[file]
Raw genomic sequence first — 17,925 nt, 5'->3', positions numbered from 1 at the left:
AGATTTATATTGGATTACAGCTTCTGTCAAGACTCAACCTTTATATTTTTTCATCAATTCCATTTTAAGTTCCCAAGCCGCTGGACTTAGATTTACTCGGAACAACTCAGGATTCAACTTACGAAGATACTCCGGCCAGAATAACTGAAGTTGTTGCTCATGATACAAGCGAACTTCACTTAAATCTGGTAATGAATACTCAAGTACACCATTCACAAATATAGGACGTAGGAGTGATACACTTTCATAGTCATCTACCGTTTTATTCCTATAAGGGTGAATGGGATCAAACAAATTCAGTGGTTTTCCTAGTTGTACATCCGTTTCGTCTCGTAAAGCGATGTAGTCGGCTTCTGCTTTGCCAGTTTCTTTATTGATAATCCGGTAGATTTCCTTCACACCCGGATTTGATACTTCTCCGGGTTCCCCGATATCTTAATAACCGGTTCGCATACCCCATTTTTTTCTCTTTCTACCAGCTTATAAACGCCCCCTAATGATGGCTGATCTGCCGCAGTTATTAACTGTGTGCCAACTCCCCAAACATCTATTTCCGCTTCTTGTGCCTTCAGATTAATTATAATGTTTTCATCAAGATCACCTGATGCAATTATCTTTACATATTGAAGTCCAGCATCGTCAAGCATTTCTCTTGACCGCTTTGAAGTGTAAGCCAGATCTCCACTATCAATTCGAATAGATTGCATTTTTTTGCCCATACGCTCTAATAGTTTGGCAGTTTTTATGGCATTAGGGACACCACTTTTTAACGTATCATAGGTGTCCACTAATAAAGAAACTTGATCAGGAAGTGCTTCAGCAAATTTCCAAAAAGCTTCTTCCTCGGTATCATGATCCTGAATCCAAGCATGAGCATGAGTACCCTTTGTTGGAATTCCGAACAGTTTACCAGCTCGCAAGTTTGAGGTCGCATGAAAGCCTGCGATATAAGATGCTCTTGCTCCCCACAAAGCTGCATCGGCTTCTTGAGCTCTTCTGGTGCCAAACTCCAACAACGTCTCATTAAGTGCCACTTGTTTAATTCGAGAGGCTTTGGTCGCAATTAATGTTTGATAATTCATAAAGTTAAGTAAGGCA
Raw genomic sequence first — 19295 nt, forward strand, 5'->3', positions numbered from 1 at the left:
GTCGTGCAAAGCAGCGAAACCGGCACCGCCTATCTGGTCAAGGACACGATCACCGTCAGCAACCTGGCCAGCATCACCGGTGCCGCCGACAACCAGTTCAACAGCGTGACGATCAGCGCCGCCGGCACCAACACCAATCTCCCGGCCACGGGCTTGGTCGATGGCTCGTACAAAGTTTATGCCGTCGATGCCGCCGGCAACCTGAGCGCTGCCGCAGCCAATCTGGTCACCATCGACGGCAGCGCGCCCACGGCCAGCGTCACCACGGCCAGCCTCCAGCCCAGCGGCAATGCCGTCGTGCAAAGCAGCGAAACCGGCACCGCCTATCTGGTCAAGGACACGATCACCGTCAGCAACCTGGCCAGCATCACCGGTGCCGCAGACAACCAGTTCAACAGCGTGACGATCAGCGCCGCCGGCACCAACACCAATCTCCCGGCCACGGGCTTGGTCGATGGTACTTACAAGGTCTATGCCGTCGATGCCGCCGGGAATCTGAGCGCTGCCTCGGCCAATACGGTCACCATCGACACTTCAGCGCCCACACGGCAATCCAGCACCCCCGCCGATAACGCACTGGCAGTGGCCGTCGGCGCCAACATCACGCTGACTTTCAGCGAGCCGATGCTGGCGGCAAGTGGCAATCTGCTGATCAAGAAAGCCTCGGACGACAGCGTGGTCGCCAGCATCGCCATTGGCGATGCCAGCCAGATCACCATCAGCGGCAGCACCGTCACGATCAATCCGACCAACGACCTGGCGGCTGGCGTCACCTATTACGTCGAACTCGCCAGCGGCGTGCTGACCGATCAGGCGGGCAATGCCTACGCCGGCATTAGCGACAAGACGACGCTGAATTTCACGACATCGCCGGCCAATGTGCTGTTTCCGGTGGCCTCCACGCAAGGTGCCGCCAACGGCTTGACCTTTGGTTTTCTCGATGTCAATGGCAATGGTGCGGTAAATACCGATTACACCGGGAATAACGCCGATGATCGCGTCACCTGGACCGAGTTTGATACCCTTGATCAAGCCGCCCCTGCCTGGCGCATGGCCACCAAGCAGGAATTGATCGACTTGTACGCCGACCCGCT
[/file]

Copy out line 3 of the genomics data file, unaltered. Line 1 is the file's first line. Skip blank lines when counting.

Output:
Raw genomic sequence first — 19295 nt, forward strand, 5'->3', positions numbered from 1 at the left: